Many of his photographs were taken in Paris, and anticipate the work of more contemporary photographers like Nan Goldin in that they are documents from Strömholm’s eclectic and vigorous life.
By Paul Loomis, ASX, January 2013
This volume compiles photographs from several extremely hard to find books by Christer Strömholm, a Swedish postwar photographer and winner of the Hasselblad prize who is famous for his images of everything from transexuals in Paris to children in Hiroshima. The pictures in this book include pages from Poste Restante and Les Amies de Place Blance, both pillars of postwar European photography and both worth hundreds of dollars now. When combined as they are here, Strömholm’s images are a compelling if dark portrait of a world rocked by catastrophe, confusion, and beauty.
Strömholm’s infinitely curious eye seeks detail and understanding above landscape or summary, and after leafing through a collection of his work this comprehensive (405 pages), its easy to see where his renown originates. His best images deal in darkness of some kind, personal, social or both. It is investigated, documented without any National Geographic voeyerism, and the resulting images are challenging and brave. Besides that, Strömholm finds gorgeous compositions whenever he presses the shutter. This is a photographer who never fled difficulty, and who stubbornly pursued a vision late into life.
Many of his photographs were taken in Paris, and anticipate the work of more contemporary photographers like Nan Goldin in that they are documents from Strömholm’s eclectic and vigorous life. His photographs of transexuals in Paris are especially reminiscent of Goldin, and they are some his best because of their obvious intimacy. The way people who know a photographer look at a camera is distinct, and those eyes are everywhere in Strömholm’s Paris pictures. The range of his subject’s lives that Strömholm captures – walking the street, kissing men, posing nude, changing, and smoking cigarettes – is expert too in the way Goldin’s work is expert, which is completely natural.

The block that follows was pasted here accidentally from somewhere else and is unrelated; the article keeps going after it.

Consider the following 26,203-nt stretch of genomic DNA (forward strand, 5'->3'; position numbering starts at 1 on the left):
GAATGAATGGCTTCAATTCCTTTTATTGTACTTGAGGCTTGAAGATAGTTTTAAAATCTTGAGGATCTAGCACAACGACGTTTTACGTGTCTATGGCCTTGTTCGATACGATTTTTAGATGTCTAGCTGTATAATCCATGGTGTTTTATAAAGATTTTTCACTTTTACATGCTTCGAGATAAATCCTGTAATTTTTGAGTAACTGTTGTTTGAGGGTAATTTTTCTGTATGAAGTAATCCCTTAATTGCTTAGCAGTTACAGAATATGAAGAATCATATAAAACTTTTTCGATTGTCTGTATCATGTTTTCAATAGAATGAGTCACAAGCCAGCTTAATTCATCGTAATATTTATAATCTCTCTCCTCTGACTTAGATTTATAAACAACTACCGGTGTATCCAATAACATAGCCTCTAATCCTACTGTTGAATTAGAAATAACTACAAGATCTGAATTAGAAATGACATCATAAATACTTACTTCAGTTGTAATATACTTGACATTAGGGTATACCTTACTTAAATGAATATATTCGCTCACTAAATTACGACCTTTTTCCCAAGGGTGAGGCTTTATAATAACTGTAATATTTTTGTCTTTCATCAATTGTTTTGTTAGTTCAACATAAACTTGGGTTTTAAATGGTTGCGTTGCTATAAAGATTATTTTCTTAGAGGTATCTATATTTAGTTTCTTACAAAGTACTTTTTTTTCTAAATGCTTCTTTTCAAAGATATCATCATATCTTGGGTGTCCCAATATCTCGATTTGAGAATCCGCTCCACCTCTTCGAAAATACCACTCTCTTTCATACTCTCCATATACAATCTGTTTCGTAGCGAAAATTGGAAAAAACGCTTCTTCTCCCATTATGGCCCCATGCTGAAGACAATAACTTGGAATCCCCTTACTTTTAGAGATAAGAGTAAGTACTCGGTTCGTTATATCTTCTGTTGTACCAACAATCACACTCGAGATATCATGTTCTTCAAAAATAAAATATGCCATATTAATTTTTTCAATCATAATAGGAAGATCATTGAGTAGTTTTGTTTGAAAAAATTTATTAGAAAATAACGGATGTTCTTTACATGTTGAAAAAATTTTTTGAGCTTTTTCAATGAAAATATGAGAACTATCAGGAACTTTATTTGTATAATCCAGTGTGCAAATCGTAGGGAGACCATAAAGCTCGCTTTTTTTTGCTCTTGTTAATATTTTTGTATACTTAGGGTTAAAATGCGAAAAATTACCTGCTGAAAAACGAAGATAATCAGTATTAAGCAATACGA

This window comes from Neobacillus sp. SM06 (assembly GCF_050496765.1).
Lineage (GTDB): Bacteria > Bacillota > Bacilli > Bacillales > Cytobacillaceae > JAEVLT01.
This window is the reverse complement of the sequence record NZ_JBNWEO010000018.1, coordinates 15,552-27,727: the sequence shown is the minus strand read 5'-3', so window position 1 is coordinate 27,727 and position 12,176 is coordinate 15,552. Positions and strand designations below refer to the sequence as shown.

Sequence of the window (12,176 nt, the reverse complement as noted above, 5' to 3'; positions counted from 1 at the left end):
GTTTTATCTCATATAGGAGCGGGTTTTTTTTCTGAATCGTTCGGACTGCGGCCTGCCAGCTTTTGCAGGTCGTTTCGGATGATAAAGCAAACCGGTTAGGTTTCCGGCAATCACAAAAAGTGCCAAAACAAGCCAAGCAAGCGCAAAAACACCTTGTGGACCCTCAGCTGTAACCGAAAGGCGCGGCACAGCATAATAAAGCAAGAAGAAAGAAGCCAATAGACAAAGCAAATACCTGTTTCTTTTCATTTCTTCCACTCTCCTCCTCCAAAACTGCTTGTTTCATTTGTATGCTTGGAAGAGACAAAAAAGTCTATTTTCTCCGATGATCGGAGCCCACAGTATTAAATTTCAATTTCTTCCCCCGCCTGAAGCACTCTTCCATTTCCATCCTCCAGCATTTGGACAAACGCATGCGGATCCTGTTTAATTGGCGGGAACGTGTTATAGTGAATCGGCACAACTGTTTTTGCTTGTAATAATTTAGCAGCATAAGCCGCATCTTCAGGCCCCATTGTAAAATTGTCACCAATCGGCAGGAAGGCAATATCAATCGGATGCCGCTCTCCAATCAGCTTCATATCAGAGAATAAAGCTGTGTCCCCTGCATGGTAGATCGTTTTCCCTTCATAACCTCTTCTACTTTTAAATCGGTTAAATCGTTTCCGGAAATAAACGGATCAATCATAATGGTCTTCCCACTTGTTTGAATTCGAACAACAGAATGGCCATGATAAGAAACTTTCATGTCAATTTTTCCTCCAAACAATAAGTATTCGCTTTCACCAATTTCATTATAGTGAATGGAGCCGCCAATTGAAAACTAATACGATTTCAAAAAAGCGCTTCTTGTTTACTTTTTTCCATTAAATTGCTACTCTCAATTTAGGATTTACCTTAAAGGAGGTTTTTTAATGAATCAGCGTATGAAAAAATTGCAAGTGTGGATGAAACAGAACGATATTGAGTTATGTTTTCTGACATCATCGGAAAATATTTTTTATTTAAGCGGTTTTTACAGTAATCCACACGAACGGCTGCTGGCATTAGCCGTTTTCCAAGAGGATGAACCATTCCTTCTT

Carla & Zizou, Brasserie Graff, 1963
A woman is caught getting out of her big white car and seeing the photographer at the same time. She gives a guilty face.
Strömholm’s street photography is just as effortlessly successful and includes American scenes and Parisian scenes that glitter with the luck of a skillful eye roaming the active parts of vibrant cities. A woman is caught getting out of her big white car and seeing the photographer at the same time. She gives a guilty face. Another woman holds a dollar to her chest and looks towards the sky with her son, people with remarkable faces stare down at the camera, which is held at the waist, as they make their way down the sidewalk, and boys gun down bystanders with imaginary bullets.
More abstract images are also well represented in Post Scriptum, and prove Strömholm’s range and skill in a wide variety of photographic subsets. They are boldly black and white, and some look like forests of insects, others like excellent compositions that reveal divine forms within the everyday. They match the quality of the the other photographs, and as a collection Strömholm’s images are a spectacular journey into the world of a genius.
Post Scriptum is an excellent retrospective. It includes several illuminating essays and a biographical text with pictures.
Photographs by Christer Strömholm.
Bokförlaget MAX STRÖM, 2012. Cat# ZF225 ISBN-13: 978-9171262493
ASX CHANNEL: CHRISTER STROMHOLM
(All rights reserved. Text @ Paul Loomis, Images @ Bokförlaget MAX STRÖM)